clock menu more-arrow no yes mobile

Filed under:

No one's ready to accept that Calvin Johnson retired

The "Megatron should return and join the Patriots" talk reads like bad fan-fiction.

Kirby Lee-USA TODAY Sports

Here we are back at the Calvin Johnson carnival. You just couldn't keep away, could you? Naughty rapscallion. It was a mere two weeks, but you're back here once again, ready for all the fun and thrills and takes. It's what you want. Indulge. You'll never leave us.

We have Nate Burleson to thank for this new whirl around the carousel. This is how it will be for a good two, maybe three years of Calvin Johnson's retirement. Some player somewhere will opine that the former Lions wide receiver known fondly as Megatron is worthy of [platitude of greatness and excellence] followed closely by [some variation of "he still has plenty of fire to compete"] which is then capped off with the inevitable screaming gibberish of [potential return to the NFL with recklessly speculative time frame and casual justification, often with a projection of personal values and/or invocation of the Patriots]. This will then generate a good two to three days of blog posts and bad sports opinions in the offseason. To be clear, we're indulging here too; this column, after all, exists.

Nate was so close to avoiding all of this too! It almost feels a little opportunistic, almost. But after about 700 words on NFL.com on why Calvin Johnson deserves to be in the Hall of Fame, Burleson veered violently right before the finish line and...

So does Calvin deserve to be a Hall of Famer? Absolutely. He was the best receiver in the business for years, and not enough can be said about what he's meant to me, Detroit and the game. Yet, there is one final message I'd like to give him ...

Congratulations on your retirement, man. Now, take this year off ... then find a way to land with the Patriots and get a championship ring. You deserve it.


Nate. Nate! Nate! What are you doing, Nate?!

In fairness, Burleson is echoing a sentiment that's been common among Lions fans and football fans for some months now, if not years prior. This is a trope that has refused to die even after Calvin Johnson walked away from football and by God we're back here again now.


Here are two things I didn't want to get into with this article: if Calvin Johnson can join the Patriots (he can't; the Lions hold his rights should he return) and if he should rather than stick with the Lions. Those are both premises that lead the conversation down a poop vortex because they assume, nigh automatically, that Calvin Johnson wants to and will come out of retirement. That's kind of important.

The logic follows as such: Calvin Johnson, after deciding at some point before the 2015 NFL season to retire from football, after informing his close friends and his coach, after weighing that potential decision for additional three months ould will suddenly turn around six months to a year after that very impactful and life-changing decision, reverse fortune and soul searching on a lark and come back to football. After that? Just get out from under the Lions, who are Losers and will always Lose, go join the Patriots -- whose bosoms swell at the prospect of altruistically taking another superstar to Elysium -- and with Victory Guaranteed follow the Randy Moss Path to glory and immortality that only a Super Bowl ring can bring.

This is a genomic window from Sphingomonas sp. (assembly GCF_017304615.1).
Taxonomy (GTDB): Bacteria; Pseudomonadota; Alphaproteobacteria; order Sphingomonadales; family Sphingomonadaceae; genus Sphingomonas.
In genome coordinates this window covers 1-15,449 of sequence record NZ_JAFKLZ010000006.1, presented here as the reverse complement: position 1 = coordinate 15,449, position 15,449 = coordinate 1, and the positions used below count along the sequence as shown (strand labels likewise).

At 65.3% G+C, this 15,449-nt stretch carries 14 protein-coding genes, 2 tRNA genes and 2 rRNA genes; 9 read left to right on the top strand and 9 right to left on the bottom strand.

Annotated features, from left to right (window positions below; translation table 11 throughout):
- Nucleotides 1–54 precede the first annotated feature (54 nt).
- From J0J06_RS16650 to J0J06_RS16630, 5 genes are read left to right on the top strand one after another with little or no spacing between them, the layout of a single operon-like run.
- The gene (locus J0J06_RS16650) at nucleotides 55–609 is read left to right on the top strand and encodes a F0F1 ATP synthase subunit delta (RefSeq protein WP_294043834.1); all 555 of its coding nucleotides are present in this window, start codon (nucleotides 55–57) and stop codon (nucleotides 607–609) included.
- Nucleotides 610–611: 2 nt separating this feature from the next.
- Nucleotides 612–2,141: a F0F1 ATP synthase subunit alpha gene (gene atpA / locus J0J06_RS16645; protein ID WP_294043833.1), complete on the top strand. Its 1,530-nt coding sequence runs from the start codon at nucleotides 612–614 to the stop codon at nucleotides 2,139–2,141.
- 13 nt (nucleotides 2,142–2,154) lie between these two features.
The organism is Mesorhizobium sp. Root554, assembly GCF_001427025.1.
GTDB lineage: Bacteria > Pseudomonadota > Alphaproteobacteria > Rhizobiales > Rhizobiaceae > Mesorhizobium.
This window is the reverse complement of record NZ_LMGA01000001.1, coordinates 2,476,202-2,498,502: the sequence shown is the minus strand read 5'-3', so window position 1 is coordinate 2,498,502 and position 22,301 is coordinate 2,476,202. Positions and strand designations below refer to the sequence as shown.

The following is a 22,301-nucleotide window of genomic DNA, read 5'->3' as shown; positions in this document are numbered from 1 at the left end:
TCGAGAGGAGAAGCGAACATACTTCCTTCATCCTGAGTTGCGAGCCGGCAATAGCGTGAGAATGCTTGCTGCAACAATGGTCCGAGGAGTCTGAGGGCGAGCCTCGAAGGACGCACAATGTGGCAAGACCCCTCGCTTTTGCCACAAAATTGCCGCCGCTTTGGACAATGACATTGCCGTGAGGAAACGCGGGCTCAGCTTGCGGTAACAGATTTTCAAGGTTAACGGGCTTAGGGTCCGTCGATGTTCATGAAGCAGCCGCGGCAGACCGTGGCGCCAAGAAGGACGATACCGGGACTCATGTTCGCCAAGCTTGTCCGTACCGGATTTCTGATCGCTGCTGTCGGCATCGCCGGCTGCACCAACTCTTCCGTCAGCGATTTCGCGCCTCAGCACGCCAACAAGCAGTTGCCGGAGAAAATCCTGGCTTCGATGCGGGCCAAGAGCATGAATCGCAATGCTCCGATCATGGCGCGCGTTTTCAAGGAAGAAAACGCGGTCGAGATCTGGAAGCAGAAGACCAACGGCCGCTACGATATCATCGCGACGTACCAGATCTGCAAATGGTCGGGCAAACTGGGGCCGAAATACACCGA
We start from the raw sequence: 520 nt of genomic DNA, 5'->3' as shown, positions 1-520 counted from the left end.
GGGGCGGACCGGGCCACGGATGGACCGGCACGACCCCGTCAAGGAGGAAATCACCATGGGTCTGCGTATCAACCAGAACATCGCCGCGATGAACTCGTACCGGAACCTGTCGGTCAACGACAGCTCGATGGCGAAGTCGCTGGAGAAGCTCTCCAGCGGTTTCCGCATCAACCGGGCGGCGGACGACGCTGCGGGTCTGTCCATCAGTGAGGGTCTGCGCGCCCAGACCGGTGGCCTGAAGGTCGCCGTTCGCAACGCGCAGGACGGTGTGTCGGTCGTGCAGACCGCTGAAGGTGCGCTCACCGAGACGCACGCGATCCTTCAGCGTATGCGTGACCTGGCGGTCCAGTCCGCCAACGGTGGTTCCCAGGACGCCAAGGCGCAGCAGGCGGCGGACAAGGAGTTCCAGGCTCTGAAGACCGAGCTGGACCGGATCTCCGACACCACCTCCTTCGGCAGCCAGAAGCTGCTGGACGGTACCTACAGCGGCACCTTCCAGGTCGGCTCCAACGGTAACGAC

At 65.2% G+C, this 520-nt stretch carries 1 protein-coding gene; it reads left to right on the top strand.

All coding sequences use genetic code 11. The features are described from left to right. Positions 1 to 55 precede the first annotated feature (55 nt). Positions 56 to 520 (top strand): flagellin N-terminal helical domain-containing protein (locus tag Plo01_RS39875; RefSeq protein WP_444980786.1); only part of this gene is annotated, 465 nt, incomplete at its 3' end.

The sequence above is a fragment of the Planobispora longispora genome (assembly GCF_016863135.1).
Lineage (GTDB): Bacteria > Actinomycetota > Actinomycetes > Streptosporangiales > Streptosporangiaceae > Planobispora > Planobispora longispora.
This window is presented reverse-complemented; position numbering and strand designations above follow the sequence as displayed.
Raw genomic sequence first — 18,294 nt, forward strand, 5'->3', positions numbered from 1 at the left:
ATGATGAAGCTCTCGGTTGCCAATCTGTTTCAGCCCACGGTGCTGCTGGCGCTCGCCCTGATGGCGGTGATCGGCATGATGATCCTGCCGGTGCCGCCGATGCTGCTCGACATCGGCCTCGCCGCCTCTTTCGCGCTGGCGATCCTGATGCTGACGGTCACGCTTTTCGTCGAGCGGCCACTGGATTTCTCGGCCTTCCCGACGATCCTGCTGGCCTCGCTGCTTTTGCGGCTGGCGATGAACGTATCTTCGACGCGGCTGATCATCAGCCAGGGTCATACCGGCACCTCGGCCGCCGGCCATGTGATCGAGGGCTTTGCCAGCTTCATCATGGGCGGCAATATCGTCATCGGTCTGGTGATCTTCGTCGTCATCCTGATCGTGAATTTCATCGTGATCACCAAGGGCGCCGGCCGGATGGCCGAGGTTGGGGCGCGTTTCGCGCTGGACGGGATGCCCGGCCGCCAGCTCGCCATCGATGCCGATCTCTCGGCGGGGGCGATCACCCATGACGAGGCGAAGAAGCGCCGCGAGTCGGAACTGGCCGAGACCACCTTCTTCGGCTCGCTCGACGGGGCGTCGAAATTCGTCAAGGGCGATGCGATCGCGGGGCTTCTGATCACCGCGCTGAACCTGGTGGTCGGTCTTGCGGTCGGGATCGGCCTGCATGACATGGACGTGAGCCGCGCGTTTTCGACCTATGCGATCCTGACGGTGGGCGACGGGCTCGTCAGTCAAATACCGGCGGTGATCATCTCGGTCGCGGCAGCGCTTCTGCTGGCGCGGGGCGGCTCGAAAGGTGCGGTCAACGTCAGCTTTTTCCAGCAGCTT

(Except Moss never won a ring with New England, but facts are for idiots.)

If this all sounds ridiculous, it's because it is. It's not a logical analysis of the situation, or even speculation with heft. It's fan-fiction. It's the testosterone-fueled version of Hermione furiously making out with Harry in a black magic library.* That's where we're at with the post-retirement thoughts: grown men openly pining for Johnson to return, to return with the Winningest Winners and win.

And let's be clear, being a fan is fine! Being a fan is 90 percent of the reason why this site exists in the first place and why I get to write about football; players certainly have a right to be fans too. No one is blaming the blogging media, or far less Nate Burleson or Adam Jones (who forecasted a six-month return for Johnson) for looking at what Megatron did over his career and becoming fans and wanting better for him than years of struggles with, historically, one of the worst teams in the NFL.

That all said, isn't there a point where perhaps the fan dreaming becomes just a bit disrespectful to the wishes of the man in question? Doesn't it matter that Johnson told the world that this was his decision? Shouldn't there be some consideration on what Johnson wants to do rather than what everyone wants to see him do, including the projections of current and former players? Shouldn't his will trump the mythology we've built, not just around Megatron but around all football superstars?

At some point, we need to stop assuming that every football player treats Football As Life, that the best in the game are the ones who will be playing until they're old and infirm. Calvin Johnson walked away from football because football was hurting him and he didn't want to be hurt anymore. He decided to quit after a long heartfelt decision. He competed at a high level, enjoyed football for as long as he could, made good money and now he's eyeing life beyond the game. That's hard for lifers and fans alike to understand.


*I don't know if Hermione+Harry actually happened, I didn't read the books. Please don't email me with your "Well, actually" or any Fanfiction.net links.